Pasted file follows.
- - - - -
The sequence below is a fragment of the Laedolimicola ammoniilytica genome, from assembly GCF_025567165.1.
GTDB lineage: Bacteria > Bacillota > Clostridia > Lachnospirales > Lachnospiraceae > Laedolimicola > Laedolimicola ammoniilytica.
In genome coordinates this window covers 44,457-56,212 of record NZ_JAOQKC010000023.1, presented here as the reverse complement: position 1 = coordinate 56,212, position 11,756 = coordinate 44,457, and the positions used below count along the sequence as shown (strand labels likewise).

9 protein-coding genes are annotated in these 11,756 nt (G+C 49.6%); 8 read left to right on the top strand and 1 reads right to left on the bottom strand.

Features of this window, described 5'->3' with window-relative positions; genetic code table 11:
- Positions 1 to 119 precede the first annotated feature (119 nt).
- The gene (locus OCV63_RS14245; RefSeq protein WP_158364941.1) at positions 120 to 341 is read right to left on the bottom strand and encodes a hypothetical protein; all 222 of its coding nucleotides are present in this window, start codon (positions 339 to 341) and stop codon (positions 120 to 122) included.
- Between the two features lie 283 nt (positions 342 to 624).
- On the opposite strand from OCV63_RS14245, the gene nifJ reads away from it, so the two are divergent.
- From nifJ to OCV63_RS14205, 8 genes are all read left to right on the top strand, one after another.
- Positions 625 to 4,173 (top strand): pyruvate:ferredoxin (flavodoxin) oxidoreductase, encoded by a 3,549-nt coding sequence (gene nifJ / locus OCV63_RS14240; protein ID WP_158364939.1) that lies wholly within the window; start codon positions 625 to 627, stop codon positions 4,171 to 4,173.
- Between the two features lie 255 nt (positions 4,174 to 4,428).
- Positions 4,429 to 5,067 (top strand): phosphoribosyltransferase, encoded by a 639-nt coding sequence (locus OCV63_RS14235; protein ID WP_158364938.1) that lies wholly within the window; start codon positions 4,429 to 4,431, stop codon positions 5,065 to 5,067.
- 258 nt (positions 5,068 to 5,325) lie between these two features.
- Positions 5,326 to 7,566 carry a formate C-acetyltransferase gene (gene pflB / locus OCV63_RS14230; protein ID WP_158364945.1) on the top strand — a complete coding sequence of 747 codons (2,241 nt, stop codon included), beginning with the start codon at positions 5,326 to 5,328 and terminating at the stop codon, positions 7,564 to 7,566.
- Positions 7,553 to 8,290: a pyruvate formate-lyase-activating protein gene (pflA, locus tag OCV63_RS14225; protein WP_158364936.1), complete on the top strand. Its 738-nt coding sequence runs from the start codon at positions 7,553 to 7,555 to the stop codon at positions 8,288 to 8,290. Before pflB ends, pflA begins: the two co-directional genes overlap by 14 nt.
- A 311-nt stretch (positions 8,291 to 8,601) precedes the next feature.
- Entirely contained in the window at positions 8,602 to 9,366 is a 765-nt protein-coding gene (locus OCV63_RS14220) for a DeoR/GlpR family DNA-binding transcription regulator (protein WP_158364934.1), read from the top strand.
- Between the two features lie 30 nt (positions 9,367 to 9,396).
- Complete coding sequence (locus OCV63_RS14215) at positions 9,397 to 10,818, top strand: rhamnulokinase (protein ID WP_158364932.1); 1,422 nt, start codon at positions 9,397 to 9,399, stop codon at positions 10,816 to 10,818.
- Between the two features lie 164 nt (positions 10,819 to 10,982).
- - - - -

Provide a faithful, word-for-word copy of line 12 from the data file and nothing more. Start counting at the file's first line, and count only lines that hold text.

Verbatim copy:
- Between the two features lie 255 nt (positions 4,174 to 4,428).